Tuesday, March 15, 2011


I was born in 1960 in Pittsburgh, Pennsylvania, a hard-working steel town that was still in the process of transforming itself from an immigrant-dominated, working class city to its current status as a well-respected corporate headquarters.

There's something about Pittsburgh that has stayed with me long after I left to go to college in Massachusetts. Maybe it’s the location. Before St. Louis, Pittsburgh was the "Gateway to the West." Only 300 miles from the Atlantic Ocean, Pittsburgh’s three rivers made travel and transport possible between the East Coast and further west. However, in the late 18th and early 19th centuries, the Allegheny Mountains made getting people and goods to Pittsburgh from the East Coast difficult, so Pittsburghers created their own goods to sell which led to the city’s evolution into an industrial “smokey old town.” In some ways, Pittsburgh is similar to other industrial cities like Chicago and Detroit, but as a sort of dividing line between the East and the Midwest—Pittsburgh is unique.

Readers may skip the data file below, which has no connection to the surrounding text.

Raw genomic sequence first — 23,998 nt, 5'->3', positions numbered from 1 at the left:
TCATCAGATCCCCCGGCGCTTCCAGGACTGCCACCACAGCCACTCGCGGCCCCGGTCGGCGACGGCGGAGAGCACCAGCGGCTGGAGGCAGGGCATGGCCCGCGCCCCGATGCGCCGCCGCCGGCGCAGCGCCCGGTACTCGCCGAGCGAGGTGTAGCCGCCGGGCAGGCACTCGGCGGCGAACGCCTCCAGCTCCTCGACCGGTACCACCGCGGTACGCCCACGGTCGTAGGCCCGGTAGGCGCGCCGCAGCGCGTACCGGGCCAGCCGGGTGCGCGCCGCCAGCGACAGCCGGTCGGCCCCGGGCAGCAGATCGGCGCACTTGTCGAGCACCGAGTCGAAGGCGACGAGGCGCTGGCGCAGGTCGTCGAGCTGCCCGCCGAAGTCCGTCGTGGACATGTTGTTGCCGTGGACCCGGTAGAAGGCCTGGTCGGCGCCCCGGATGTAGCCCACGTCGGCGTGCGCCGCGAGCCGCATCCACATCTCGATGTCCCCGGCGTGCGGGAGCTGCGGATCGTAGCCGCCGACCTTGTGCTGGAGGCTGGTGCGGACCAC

I've now lived in New York City longer than I lived in Pittsburgh and while I am one of those New Yorkers who is deeply in love with the wild energy that is NYC, in my heart I am and always will be a Pittsburgher. I went to my first protest march in Pittsburgh, saw my first opera, heard my first symphony, and got my driver's license there too. I got my resourcefulness and stick-to-it-iveness from the values that emerged from the 'burgh’s industrial history and the keen sense that we're all in this together—no matter what kind of job we're doing, level of education we've received, or salary we're pulling down—from its role as a true ethnic melting pot.

It’s hard to imagine now, but for many years, Pittsburgh didn’t appeal to me. After living in Paris and New York, the city seemed too self-conscious and not nearly sophisticated enough for me. It symbolized everything about my past that I wanted to forget—especially my struggles with my father. My dad was a powerhouse of a man, and to me Pittsburgh belonged to him. In order for me to carve out my own life, we needed to live in different cities. And since New York is a hell of a town, I didn’t think I’d ever need Pittsburgh again. After my dad’s death, however, I felt the need to reclaim Pittsburgh as my own and now I know why.

Like the city of my birth, I am a gateway—not to the west like Pittsburgh—but to the Soul. And after all these years I know how to get there. Come with me and let’s ride the river together. A new frontier beckons.